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Bobi Wine, Uganda’s opposition leader, released from prison

NAIROBI, Kenya – Ugandan authorities on Friday accused an opposition leader and presidential candidate of violating coronavirus rules and then releasing him from prison, two days after his arrest sparked nationwide protests that led to the deaths of at least 28 people and nearly 600 arrests.

The candidate, Bobi Wine, arrived in court on Friday in the eastern part of the city of Iganga under strong security. He wore a blue polo shirt and jeans and looked run down, but remained steadfast in his decision to take on President Yoweri Museveni, who has ruled Uganda since 1986.

“It has been hard. It̵

7;s been hell, ”said Mr. Wine in a video streamed directly from the courtroom on his Facebook page before receiving bail and being released. “We must be free, or we must die while trying to be free. We are not slaves. ”

Mr. Wine, whose real name is Robert Kyagulanyi, was arrested Wednesday morning in the eastern district of Luuka as he was preparing to hold a campaign rally that authorities said violated coronavirus security guidelines for political campaigns. After he was pushed into a police car, authorities took him to a police station, where his campaign team said he was denied access to lawyers, doctors or family members for nearly two days.

The deadly violence came just over a week after the parliamentary election campaigns began, and two months before more than 17.6 million Ugandans are ready to vote in more than 34,000 polling stations. Mr. Museveni, 76, faces 10 other candidates for the election, including Mr. Wine, who is 38 years old.

Originally a musician, Mr. Wine to the limelight for his songs, which accused the president and his government of restricting freedoms and being an obstacle to Uganda’s progress. In 2017, Mr.Wine won a seat in Parliament, just as Parliament passed a bill that eliminated the president’s age limit of 75 – effectively paving the way for Mr. Museveni to run for a sixth term.

Mr. Wine’s arrest, the second this month, reflects adversity for opposition figures in nations across East Africa – including Burundi, Tanzania and Ethiopia – as they challenge entrenched leaders and political parties.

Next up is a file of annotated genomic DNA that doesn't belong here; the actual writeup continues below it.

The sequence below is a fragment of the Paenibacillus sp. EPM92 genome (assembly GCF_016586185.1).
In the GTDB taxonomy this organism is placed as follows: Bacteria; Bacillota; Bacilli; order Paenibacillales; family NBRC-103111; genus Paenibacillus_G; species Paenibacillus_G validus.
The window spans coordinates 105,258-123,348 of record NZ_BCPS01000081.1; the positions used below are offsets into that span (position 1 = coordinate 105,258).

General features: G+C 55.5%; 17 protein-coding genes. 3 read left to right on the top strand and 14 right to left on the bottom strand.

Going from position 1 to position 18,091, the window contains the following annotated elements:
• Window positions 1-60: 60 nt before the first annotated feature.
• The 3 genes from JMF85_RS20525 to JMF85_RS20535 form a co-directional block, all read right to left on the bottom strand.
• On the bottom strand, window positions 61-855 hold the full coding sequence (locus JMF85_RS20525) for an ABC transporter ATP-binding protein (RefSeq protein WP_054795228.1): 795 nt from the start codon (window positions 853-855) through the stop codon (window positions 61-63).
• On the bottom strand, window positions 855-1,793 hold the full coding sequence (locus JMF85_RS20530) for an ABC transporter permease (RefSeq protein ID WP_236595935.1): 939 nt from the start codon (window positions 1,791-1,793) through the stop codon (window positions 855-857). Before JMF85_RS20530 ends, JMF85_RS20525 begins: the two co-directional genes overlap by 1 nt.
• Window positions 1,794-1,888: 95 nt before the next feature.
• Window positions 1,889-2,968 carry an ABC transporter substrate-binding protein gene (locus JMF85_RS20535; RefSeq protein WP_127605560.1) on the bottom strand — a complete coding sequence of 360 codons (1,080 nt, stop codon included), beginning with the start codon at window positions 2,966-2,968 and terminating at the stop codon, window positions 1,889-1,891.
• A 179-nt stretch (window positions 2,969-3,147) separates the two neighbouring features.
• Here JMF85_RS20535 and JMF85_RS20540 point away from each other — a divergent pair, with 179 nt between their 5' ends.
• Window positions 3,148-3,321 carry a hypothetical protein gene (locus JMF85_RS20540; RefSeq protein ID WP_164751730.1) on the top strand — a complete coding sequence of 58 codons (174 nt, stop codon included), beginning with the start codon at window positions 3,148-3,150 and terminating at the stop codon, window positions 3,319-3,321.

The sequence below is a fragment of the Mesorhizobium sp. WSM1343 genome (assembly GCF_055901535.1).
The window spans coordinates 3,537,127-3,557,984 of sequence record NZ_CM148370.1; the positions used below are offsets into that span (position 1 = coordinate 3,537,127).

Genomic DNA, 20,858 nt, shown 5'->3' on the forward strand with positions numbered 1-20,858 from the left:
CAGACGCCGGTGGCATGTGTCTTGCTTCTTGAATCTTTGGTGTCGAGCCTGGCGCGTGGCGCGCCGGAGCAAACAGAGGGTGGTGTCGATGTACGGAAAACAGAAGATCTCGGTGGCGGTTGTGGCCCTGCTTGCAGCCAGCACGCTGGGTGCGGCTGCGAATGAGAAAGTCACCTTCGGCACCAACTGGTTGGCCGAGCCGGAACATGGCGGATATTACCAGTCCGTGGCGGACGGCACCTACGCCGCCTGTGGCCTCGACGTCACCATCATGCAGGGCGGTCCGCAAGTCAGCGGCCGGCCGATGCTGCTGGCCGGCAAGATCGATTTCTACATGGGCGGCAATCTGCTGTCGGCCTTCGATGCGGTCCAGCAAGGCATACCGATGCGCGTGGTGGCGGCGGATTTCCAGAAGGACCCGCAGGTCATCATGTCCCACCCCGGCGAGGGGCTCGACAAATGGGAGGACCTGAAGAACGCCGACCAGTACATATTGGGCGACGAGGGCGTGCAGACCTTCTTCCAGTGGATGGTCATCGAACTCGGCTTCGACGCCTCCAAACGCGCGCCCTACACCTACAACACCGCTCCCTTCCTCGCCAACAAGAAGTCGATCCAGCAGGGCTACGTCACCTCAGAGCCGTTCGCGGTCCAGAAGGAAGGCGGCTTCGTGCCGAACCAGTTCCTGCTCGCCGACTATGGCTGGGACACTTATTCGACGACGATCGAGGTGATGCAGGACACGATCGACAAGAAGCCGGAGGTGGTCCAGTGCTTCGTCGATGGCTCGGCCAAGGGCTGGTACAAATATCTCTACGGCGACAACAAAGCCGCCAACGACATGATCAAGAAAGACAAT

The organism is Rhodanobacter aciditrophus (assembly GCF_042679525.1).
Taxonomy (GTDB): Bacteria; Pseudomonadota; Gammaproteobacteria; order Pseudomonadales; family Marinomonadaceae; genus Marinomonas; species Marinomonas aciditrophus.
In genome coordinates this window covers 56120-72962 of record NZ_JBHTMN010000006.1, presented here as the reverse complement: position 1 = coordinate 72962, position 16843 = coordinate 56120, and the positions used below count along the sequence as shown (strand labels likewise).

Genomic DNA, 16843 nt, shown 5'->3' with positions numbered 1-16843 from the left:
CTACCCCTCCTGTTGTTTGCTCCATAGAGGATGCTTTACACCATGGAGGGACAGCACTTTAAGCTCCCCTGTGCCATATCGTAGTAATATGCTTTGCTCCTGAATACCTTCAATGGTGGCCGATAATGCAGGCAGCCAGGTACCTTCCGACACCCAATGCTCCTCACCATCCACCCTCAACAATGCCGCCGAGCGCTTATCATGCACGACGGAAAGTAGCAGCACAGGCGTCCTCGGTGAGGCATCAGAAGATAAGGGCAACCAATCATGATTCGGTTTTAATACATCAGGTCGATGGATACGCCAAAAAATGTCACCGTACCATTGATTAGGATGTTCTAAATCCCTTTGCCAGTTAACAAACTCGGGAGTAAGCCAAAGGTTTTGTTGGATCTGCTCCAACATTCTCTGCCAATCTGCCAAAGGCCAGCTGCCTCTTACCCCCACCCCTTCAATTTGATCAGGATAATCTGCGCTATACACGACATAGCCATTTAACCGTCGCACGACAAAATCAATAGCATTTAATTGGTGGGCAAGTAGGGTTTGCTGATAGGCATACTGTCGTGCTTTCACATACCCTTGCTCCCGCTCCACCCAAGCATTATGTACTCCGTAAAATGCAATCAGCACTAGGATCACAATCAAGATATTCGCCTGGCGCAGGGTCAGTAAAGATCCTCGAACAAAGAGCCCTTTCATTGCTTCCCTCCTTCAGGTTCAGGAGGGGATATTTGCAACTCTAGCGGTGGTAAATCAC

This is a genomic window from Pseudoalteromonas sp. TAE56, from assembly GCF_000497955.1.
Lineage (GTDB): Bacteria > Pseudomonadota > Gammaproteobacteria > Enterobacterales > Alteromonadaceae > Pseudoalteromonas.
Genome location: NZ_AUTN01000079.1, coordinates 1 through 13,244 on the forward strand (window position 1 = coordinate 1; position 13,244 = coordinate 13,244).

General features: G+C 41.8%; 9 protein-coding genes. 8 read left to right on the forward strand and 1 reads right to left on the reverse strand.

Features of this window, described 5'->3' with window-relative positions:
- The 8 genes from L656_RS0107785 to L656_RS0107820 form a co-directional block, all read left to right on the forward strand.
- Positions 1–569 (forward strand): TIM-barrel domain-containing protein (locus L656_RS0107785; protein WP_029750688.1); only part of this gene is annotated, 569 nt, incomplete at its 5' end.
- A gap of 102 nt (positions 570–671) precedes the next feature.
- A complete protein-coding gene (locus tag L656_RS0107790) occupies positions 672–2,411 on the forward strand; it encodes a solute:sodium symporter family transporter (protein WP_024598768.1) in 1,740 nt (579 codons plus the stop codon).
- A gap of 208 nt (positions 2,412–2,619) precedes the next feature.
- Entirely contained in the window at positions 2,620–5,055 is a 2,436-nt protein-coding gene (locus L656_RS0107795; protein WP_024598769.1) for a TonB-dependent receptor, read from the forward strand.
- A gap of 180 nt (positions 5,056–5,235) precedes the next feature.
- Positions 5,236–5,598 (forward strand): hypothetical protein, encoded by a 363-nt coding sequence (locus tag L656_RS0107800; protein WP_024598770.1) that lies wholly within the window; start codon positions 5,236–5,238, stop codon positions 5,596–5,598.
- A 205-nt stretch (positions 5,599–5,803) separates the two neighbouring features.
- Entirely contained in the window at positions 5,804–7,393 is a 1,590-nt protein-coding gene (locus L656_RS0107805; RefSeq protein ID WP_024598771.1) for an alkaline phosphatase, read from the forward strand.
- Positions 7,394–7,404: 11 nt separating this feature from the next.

Authorities had previously arrested Mr. Wine several times. But after the arrest on Wednesday, demonstrations and riots broke out across the capital Kampala and in major cities with video footage showing burnt tires and blocked roads. Patrick Amuriat, another presidential candidate, was also detained that day for planning an unauthorized gathering and was later released.

Police say 28 people died in the upheaval – although some news reports cite higher numbers – and 65 were injured.

On Friday, authorities accused Mr.Wine’s party, the National Unity Platform, of organizing the violence and using social media to sow discord. They said they had put together exhibits including “bows and arrows, piles of stored tires, bottles, drums of fuel and evidence of mobile money transactions financing the rebels.”

“All indicators reveal that these events were not just improvised actions, but part of a loosely coordinated campaign,” police spokesman Fred Enanga said in a statement.

Human Rights Watch said the government used Covid-19 measures to crack down on the opposition and the media, urging authorities to investigate the killings and allow for peaceful rallies. Uganda has so far reported 17,148 infections and 159 deaths due to coronavirus.

In his speech on the campaign track, Mr. Museveni Friday the protesters and said that external parties had an influence on the events in the country.

“Some of these groups are used by outsiders, homosexuals, I do not know – groups out there who do not like Uganda’s stability, Uganda’s independence,” he said in a video posted on Twitter. “But they will discover what they are. Searching for.”

In his early terms, Mr. Museveni credited for bringing peace, stability and economic growth to the country after years of political violence and unrest. But his government has received growing criticism for, among other things, corruption and persecution of political opponents, gays and journalists.

Joel Ssenyonyi, a spokesman for Mr.Wine’s party, said arrests and violence would not deter it from continuing to campaign against Mr. Wines. Museveni.

“The brutal actions are intended to weaken those of us in opposition,” he said, “but on the contrary, our determination is strengthened.”

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